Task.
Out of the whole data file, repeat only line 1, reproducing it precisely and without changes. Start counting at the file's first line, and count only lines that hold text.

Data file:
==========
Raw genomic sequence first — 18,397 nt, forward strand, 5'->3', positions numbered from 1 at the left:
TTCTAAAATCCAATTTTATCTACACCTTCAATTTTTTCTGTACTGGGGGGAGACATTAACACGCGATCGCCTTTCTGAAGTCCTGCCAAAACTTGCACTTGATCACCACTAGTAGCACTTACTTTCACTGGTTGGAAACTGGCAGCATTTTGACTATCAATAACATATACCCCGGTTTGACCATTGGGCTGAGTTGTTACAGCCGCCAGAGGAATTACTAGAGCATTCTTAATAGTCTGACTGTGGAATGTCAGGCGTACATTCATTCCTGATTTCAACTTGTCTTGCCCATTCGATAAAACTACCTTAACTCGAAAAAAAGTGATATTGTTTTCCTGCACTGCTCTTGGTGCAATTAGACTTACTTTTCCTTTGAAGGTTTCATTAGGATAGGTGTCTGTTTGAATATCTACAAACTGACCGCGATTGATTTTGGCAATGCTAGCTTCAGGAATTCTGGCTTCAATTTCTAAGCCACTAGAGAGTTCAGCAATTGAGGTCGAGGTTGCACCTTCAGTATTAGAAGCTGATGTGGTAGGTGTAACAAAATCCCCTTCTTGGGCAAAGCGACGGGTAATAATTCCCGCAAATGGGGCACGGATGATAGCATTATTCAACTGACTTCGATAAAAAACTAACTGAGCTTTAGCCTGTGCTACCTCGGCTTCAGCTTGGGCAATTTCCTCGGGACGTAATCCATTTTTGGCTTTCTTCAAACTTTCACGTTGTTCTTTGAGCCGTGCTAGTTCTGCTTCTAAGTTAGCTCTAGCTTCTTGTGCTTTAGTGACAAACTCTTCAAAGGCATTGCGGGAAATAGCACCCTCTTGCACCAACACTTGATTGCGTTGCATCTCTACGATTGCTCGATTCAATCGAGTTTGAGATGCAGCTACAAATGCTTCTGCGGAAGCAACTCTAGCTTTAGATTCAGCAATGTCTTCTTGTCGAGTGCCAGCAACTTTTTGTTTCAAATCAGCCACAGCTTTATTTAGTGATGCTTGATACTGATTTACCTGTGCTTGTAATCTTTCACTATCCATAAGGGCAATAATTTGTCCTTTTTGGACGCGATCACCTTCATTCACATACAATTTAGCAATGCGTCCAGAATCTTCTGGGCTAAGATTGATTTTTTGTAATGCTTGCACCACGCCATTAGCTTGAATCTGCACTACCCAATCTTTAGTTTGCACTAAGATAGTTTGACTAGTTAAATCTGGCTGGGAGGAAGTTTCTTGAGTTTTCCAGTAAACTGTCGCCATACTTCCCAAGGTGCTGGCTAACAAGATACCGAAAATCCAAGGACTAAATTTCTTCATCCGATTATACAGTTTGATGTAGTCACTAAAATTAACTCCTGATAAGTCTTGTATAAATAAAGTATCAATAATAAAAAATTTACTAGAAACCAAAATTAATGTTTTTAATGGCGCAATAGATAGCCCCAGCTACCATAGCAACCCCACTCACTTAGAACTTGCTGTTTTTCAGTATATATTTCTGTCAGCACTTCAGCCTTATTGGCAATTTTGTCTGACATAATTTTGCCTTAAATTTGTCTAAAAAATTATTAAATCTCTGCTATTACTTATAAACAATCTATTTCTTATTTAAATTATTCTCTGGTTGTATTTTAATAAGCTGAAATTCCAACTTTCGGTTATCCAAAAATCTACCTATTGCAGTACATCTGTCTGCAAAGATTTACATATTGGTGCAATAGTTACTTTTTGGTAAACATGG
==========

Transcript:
Raw genomic sequence first — 18,397 nt, forward strand, 5'->3', positions numbered from 1 at the left: